The Times West Virginian


October 13, 2012

Luck extended through 2017

MORGANTOWN — The truth be known, Oliver Luck did not come in and find the West Virginia University athletic department in a state of disarray in 2010, when he was hired as athletic director.

It wasn’t in need of a respirator, and no one had been called to administer last rites.

Eddie Pastilong had served it well during 20 years, but things were beginning to creak with age. Rust was showing here and there and the world, to be honest, was spinning faster than Pastilong was able to keep up with it.

A change wasn’t essential, but Pastilong had announced his resignation at a time when the school’s upper management was in turmoil, and when Jim Clements took over as president, he felt it was best to bring in his own man, even though Pastilong was willing to serve on.

Clements went off on a search of an athletic director and knew the minute he stumbled upon Oliver Luck that he had his man, a one-time West Virginia quarterback, an NFL player, a near Rhodes Scholar who had become a lawyer, president of NFL Europe, a civic leader in a major city, Houston.

He came with energy, fresh ideas, imagination and a son who was destined to become the No. 1 draft choice in the National Football League.

His only failure, it seemed, was in not directing that son, Andrew Luck, to West Virginia to play his football.

As noted, there were no fire alarms going off when Luck arrived —they would wait until his hand-picked football coach beat Baylor and Texas in successive weeks and downtown Morgantown was set ablaze — but it didn’t take long for challenges to present themselves.

Oh, Luck had started things himself when he decided to replace Bill Stewart, the man who had won maybe the most important football game in West Virginia’s history, beating Oklahoma in the 2008 Fiesta Bowl after Rich Rodriguez had blown a chance to play for the national championship by losing to Michigan and scurried out the back door to Michigan.

His search brought him to Oklahoma City one afternoon to talk with Dana Holgorsen, the game’s most dynamic offensive coordinator. Hiring him, though, would be difficult, for Stewart was as West Virginia as pepperoni roles and almost as popular … except with a certain element of the school’s top donors.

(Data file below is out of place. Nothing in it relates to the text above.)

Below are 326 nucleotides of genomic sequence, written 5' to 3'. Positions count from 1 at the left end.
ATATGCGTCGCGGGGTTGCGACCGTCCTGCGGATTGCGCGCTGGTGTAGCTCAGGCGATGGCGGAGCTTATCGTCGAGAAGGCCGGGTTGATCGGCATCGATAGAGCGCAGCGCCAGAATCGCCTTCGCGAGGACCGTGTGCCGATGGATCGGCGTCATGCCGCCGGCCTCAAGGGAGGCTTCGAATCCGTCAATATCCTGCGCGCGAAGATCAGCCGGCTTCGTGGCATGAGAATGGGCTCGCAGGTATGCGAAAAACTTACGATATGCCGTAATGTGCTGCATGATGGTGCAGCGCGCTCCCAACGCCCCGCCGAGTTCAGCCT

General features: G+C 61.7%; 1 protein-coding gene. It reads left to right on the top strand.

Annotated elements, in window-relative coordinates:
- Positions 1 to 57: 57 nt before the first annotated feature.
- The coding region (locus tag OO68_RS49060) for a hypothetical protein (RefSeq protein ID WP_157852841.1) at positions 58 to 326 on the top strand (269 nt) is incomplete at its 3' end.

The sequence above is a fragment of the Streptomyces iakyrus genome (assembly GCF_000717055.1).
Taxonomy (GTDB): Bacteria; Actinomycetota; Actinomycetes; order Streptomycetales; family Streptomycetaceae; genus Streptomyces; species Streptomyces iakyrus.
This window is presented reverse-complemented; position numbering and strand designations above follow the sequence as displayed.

To appease all sides, he hired Holgorsen as “coach-in-waiting,” creating a situation that could not work. The feeling always has been that he knew that and figured he’d have Holgorsen coaching the team in 2011, as it worked out.

But more of that later. First there was something even more important, the collapse of the Big East around West Virginia and Luck’s ability to rescue the school from near disaster, move it into the Big 12, a far more competitive and successful football conference whose only disadvantage was one of proximity.

At the same time Luck was cleaning house, moving out some of the long-time coaches who always had enjoyed “lifetime” security at WVU … a new volleyball coach, a new baseball coach, a new tennis coach.

He presided over the completion of a new basketball practice facility that is among the nation’s finest, has signed his coaches to new contracts, strong contracts.

Fundraising reached record heights, inspired part by the football success, part by the look of a bright future, reaching $22.7 million a year ago, which was a record.

Work was begun to revitalize the football stadium, plans for new suites being studied, beer being sold there as an inventive way to attack what had been a problem with drunks in attendance at games, Luck cutting out halftime passes that allowed them to go to their cars and party away the second half.

The beer revenue was half a million dollars, the behavior at the stadium improved along with what proved to be a limiting of more potent alcoholic beverages.

Now Luck has moved beer into the Coliseum on a limited basis as he plans to begin construction of suites there, again increasing revenues.

The keystone of it all, though, is the Big 12 and the $20 million that will come annually from that television contract, something that buries the $7 million or so that came from the Big East.

There was only one problem, really, and that was that Luck made himself almost indispensable, and Clements had to find a way to assure that Luck would not be moving on.

For six months they worked on a contract extension, one that was completed this week and announced not long before cocktail hour on Friday as the football team was heading for Lubbock, Texas, and a key conference game with Texas Tech.

Luck’s contract was extended from being through 2015 to 2017; his salary was raised to $550,000 annually with his performance bonuses capped at $150,000 a year.

The contract addresses keeping him here not through a buyout clause but instead through retention bonuses that will pay him $225,000 additionally if he is employed through 2015 and another $150,000 if he is still employed on June 30, 2017.

It isn’t quite the money his son, Andrew signed for as the No. 1 pick of the Indianapolis Colts, but then again he doesn’t have to avoid any blitzing linebackers, either.

“Oliver Luck is a true leader. He has brought stability, momentum and energy to his position. He is someone we want on our team for many more years to come,” Clements said.

“I appreciate the confidence that President Clements has placed in me and the entire athletic department team,” Luck said. “We will continue to work hard as we transition into the Big 12, and will strive to represent this university and this state with the pride and passion each deserves. This is my alma mater, and I am thrilled to serve her.”

Email Bob Hertzel at or follow him on Twitter @bhertzel.

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